By Emily Fego
The intimate room was filled with animal lovers, young and old. Every face practically glowed with anticipation as we readied our phones, preparing to capture this once-in-a-lifetime event. An excited buzz filled the air.
Finn entered the room first, with his nose close to the ground and his toenails clicking on the wooden floor. He avoided eye contact and seemed to make himself smaller as he walked quietly to a corner of the room. Finn didn’t want to pull any attention from his best friend, Triton—the one we were all there to see. Meanwhile, Triton hesitated at the door. Two handlers waited patiently until he was ready to make his grand entrance.
The chatter stopped abruptly as twenty heads turned in unison. Triton looked curiously at his visitors, surveying each of us carefully. He wore a harness, but the keepers did not need it to control or restrain him. It was Triton who ran the show and who chose to guide his keepers around the front of the room.
A happy chatter started up again, but all I could discern was Triton’s deep purr. I could feel it in my bones. My heart was caught in my throat, but I was not afraid. I realized this animal could kill me instantly if he desired, but I wasn’t scared. I felt completely comfortable in Triton’s presence, yet I was paralyzed by his beauty, poise and power.
Finn is an English Labrador and his best friend, Triton, is a cheetah. They are both part of the Bronx Zoo’s ambassador program, which started in 2012. The seemingly unlikely duo were raised together, along with another English Labrador, Norton and Triton’s brother, Little Foot.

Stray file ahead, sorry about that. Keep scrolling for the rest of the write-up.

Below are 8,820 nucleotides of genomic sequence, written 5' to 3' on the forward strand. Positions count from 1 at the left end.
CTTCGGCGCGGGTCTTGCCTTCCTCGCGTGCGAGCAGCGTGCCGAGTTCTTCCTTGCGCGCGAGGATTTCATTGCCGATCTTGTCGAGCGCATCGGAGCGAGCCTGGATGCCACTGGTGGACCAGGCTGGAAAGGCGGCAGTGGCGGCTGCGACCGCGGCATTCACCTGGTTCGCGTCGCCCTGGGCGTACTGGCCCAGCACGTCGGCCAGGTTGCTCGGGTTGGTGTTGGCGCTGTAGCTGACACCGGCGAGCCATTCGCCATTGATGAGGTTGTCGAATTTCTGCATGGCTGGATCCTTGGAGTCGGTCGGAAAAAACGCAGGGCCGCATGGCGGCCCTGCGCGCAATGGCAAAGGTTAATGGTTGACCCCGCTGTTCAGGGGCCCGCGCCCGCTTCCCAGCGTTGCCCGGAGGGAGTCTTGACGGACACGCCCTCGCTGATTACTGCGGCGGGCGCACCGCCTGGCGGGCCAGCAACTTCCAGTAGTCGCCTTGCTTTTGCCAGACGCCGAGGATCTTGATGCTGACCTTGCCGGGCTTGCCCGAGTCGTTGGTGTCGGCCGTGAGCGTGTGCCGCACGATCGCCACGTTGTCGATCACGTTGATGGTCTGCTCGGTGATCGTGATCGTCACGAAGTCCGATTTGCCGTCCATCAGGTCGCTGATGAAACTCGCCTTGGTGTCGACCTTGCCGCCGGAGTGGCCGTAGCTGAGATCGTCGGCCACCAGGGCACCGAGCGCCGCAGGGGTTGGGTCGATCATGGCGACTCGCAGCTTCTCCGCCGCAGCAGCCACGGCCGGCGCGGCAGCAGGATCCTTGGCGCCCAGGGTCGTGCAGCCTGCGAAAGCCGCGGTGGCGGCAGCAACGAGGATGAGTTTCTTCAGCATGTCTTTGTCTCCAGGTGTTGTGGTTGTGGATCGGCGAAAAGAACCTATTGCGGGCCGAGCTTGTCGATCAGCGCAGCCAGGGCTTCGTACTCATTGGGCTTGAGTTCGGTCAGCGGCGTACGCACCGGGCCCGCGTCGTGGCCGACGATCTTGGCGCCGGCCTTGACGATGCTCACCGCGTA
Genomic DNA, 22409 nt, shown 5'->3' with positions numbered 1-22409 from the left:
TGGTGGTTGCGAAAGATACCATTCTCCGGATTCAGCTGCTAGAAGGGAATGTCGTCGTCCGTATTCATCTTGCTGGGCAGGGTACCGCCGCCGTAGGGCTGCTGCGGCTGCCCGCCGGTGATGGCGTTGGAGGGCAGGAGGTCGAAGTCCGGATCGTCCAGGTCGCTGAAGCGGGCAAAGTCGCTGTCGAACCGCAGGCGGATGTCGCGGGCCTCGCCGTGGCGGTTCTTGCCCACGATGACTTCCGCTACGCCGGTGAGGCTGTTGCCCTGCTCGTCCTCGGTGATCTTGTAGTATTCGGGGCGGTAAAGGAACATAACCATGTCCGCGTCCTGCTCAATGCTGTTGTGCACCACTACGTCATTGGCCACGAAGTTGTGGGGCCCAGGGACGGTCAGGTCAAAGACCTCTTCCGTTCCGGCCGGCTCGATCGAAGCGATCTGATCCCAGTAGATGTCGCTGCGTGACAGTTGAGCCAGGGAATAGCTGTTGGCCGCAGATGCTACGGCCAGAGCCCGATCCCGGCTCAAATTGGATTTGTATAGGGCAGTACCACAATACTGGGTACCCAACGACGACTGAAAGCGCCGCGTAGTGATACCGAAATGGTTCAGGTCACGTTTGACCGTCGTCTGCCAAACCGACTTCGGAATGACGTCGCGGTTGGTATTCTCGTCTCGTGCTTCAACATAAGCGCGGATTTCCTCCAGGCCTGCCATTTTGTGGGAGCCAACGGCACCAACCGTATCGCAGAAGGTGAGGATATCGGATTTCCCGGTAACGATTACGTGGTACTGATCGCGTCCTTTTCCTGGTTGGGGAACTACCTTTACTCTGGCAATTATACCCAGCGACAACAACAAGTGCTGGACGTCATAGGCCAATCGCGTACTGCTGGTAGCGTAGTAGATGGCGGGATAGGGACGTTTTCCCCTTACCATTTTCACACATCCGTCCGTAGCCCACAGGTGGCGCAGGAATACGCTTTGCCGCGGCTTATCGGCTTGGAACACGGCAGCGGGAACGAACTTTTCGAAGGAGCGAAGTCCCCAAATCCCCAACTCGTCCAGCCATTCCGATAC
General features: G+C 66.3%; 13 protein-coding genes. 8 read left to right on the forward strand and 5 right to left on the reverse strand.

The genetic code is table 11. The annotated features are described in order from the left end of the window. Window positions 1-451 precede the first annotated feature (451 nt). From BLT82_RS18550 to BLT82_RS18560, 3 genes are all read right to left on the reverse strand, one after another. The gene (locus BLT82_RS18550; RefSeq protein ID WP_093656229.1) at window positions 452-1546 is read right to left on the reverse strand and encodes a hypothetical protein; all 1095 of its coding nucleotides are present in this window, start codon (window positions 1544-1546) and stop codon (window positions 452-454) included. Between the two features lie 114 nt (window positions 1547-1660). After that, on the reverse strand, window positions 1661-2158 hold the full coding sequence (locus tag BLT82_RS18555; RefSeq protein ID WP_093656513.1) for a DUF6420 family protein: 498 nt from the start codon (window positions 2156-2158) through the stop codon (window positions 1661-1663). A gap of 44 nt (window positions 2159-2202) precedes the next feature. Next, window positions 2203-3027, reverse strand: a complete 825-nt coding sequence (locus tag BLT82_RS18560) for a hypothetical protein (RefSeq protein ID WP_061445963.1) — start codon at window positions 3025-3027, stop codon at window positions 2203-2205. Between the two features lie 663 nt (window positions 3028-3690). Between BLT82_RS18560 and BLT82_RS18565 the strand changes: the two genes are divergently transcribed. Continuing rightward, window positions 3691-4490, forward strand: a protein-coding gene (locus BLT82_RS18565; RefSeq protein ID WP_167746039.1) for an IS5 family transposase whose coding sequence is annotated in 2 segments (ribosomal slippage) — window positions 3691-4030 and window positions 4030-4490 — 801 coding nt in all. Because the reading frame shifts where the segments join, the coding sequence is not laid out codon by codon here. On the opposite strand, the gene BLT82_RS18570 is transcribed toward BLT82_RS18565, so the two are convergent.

In that room with Triton, one would never guess that these magnificent cats are actually pretty skittish, shy animals. So when Triton and Little Foot came to the Bronx Zoo as cubs, they were each paired with a puppy companion. The Bronx Zoo’s education team hoped that Norton and Finn would help keep the cheetah cubs comfortable, happy and relaxed; which would enable the keepers to work closely with them without causing stress.
In an episode of Animal Planet’s behind-the-scenes series, The Zoo, Bronx Zoo director Jim Breheny explained why cheetahs make such great ambassador animals. “Because they’re not terribly aggressive we can work with them in ways that we cannot work with other large cats,” he said. “As long as you work with them from the time they’re very young they become bonded to the people who take care of them and they become bonded to their dogs.”
Many experts believe that people who forge a personal connection with wild animals will be more likely to care about their survival. Hence the need for zoos. But when people think of zoos, they typically picture animals in cages. You won’t find animals behind bars in the Bronx, though. Over the years, the Bronx Zoo has worked to create exhibits that more closely mimic the resident animals’ wild habitats—making the experience more pleasant for animals and visitors alike.
Programs such as the Cheetah Connection allow visitors to do just that: connect. Through this personal relationship, conservation changes from a theoretical notion to a personal mission.
While sitting in the room with Triton, visitors were not only told about his personality and daily routine, but also about the threats to his species. According to a 2016 Wildlife Conservation Society press release, cheetahs are now facing rapid population decline due to wildlife trafficking, habitat loss and other human activities. The release also revealed that only about 7,100 cheetahs are left in the wild, leading many experts to believe that their conservation status should be changed from “Vulnerable” to “Endangered.”
I’m sure I’d heard about threats to cheetahs in the past. And I’m sure it made me feel sad—in an abstract way. But now, when I think of the cheetah’s decline, I have a visceral memory of looking into Triton’s large, warm amber eyes—and I know I must take action. I understand my connection to every other living organism on the planet. I feel passionate about protecting them—for all our sakes.